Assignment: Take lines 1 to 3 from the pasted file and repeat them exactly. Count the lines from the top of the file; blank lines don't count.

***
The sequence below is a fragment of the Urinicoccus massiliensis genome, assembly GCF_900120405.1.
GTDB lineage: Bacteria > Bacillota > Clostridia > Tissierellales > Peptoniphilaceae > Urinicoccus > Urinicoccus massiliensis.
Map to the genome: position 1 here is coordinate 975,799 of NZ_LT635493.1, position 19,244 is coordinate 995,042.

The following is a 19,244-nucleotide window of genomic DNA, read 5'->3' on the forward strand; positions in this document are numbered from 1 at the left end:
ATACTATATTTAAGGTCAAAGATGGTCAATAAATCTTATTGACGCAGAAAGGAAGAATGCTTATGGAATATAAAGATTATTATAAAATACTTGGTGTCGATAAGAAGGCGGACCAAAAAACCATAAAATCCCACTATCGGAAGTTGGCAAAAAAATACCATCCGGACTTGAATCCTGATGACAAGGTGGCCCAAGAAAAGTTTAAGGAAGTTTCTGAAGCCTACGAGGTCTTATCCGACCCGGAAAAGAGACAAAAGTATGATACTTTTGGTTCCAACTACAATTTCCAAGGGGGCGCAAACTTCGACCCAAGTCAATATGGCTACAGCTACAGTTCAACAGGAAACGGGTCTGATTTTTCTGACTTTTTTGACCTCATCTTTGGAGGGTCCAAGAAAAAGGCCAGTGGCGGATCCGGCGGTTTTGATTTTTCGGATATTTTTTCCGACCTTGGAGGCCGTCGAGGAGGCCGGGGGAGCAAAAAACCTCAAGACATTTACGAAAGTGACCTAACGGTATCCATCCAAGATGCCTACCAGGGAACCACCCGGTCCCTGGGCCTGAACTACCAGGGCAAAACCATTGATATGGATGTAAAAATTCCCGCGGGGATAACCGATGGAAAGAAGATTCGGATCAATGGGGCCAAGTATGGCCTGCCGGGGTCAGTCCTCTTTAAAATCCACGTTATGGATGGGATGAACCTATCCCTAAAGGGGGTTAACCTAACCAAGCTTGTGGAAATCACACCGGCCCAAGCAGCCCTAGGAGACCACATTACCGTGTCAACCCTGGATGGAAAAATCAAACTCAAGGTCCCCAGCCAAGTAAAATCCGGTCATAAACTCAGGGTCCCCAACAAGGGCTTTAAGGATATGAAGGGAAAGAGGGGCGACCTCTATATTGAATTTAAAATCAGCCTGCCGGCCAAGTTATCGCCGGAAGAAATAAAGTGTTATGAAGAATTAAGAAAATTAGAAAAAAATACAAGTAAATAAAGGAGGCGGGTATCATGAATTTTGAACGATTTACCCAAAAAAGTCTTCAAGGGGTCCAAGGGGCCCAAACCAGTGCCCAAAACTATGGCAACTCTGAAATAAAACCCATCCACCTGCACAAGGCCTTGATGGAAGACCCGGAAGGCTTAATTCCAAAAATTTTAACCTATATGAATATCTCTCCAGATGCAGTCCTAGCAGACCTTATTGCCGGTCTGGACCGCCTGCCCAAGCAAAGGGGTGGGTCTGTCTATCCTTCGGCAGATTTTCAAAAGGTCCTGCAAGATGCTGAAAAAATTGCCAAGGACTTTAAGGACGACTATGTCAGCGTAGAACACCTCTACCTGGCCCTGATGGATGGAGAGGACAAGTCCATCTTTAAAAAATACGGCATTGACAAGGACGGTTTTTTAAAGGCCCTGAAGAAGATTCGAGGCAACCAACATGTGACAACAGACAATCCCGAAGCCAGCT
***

The sequence below is a fragment of the Urinicoccus massiliensis genome, assembly GCF_900120405.1.
GTDB lineage: Bacteria > Bacillota > Clostridia > Tissierellales > Peptoniphilaceae > Urinicoccus > Urinicoccus massiliensis.
Map to the genome: position 1 here is coordinate 975,799 of NZ_LT635493.1, position 19,244 is coordinate 995,042.